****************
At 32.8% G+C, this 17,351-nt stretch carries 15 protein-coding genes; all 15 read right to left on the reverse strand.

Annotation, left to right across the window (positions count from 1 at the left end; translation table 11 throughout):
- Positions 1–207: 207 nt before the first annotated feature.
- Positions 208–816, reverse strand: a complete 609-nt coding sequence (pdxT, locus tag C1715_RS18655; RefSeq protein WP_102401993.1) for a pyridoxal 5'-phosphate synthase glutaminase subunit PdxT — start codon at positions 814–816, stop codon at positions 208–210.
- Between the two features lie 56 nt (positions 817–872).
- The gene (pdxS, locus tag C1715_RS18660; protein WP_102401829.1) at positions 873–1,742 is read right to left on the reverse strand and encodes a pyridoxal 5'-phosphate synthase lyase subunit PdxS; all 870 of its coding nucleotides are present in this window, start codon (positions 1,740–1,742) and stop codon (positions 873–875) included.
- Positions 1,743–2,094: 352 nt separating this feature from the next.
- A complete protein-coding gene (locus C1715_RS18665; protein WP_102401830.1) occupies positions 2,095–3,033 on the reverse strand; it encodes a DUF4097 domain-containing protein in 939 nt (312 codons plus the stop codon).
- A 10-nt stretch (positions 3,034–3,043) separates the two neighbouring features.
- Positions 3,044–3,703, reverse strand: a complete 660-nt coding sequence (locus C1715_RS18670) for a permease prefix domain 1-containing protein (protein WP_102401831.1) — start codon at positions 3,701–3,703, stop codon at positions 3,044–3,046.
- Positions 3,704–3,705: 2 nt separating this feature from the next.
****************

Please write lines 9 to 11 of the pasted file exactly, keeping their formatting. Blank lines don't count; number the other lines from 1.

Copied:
- A 10-nt stretch (positions 3,034–3,043) separates the two neighbouring features.
- Positions 3,044–3,703, reverse strand: a complete 660-nt coding sequence (locus C1715_RS18670) for a permease prefix domain 1-containing protein (protein WP_102401831.1) — start codon at positions 3,701–3,703, stop codon at positions 3,044–3,046.
- Positions 3,704–3,705: 2 nt separating this feature from the next.